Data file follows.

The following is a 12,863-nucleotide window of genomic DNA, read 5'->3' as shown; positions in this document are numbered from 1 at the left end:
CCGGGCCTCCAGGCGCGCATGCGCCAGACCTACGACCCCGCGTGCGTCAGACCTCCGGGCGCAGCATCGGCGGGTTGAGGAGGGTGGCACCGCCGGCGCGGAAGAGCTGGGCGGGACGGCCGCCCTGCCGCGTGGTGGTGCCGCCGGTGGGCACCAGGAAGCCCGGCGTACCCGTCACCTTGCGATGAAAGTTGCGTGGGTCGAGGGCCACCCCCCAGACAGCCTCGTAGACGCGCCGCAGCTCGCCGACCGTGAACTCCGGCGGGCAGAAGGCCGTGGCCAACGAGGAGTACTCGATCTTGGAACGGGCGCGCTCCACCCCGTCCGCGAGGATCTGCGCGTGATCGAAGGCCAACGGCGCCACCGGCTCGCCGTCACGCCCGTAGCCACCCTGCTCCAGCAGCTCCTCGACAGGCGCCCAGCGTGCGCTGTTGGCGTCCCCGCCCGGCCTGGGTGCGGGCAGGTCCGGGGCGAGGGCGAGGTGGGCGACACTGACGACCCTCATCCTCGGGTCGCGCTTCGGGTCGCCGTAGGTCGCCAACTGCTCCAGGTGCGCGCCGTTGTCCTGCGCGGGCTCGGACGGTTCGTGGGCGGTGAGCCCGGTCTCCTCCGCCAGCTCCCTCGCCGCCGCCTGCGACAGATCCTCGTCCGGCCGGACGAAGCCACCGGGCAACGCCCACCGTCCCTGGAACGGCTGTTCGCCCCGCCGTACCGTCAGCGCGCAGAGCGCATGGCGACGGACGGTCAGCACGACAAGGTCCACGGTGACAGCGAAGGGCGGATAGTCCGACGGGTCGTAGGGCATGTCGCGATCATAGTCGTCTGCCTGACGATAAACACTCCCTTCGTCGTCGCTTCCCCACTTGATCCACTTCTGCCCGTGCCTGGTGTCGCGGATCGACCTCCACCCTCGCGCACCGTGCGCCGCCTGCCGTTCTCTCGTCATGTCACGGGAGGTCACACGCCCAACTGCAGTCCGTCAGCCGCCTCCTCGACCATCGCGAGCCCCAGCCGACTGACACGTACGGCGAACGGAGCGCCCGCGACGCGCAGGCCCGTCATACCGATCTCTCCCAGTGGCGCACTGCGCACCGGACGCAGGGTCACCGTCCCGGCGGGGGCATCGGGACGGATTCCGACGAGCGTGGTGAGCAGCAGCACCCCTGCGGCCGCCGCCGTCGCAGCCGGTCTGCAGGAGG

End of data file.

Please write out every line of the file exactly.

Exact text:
The following is a 12,863-nucleotide window of genomic DNA, read 5'->3' as shown; positions in this document are numbered from 1 at the left end:
CCGGGCCTCCAGGCGCGCATGCGCCAGACCTACGACCCCGCGTGCGTCAGACCTCCGGGCGCAGCATCGGCGGGTTGAGGAGGGTGGCACCGCCGGCGCGGAAGAGCTGGGCGGGACGGCCGCCCTGCCGCGTGGTGGTGCCGCCGGTGGGCACCAGGAAGCCCGGCGTACCCGTCACCTTGCGATGAAAGTTGCGTGGGTCGAGGGCCACCCCCCAGACAGCCTCGTAGACGCGCCGCAGCTCGCCGACCGTGAACTCCGGCGGGCAGAAGGCCGTGGCCAACGAGGAGTACTCGATCTTGGAACGGGCGCGCTCCACCCCGTCCGCGAGGATCTGCGCGTGATCGAAGGCCAACGGCGCCACCGGCTCGCCGTCACGCCCGTAGCCACCCTGCTCCAGCAGCTCCTCGACAGGCGCCCAGCGTGCGCTGTTGGCGTCCCCGCCCGGCCTGGGTGCGGGCAGGTCCGGGGCGAGGGCGAGGTGGGCGACACTGACGACCCTCATCCTCGGGTCGCGCTTCGGGTCGCCGTAGGTCGCCAACTGCTCCAGGTGCGCGCCGTTGTCCTGCGCGGGCTCGGACGGTTCGTGGGCGGTGAGCCCGGTCTCCTCCGCCAGCTCCCTCGCCGCCGCCTGCGACAGATCCTCGTCCGGCCGGACGAAGCCACCGGGCAACGCCCACCGTCCCTGGAACGGCTGTTCGCCCCGCCGTACCGTCAGCGCGCAGAGCGCATGGCGACGGACGGTCAGCACGACAAGGTCCACGGTGACAGCGAAGGGCGGATAGTCCGACGGGTCGTAGGGCATGTCGCGATCATAGTCGTCTGCCTGACGATAAACACTCCCTTCGTCGTCGCTTCCCCACTTGATCCACTTCTGCCCGTGCCTGGTGTCGCGGATCGACCTCCACCCTCGCGCACCGTGCGCCGCCTGCCGTTCTCTCGTCATGTCACGGGAGGTCACACGCCCAACTGCAGTCCGTCAGCCGCCTCCTCGACCATCGCGAGCCCCAGCCGACTGACACGTACGGCGAACGGAGCGCCCGCGACGCGCAGGCCCGTCATACCGATCTCTCCCAGTGGCGCACTGCGCACCGGACGCAGGGTCACCGTCCCGGCGGGGGCATCGGGACGGATTCCGACGAGCGTGGTGAGCAGCAGCACCCCTGCGGCCGCCGCCGTCGCAGCCGGTCTGCAGGAGG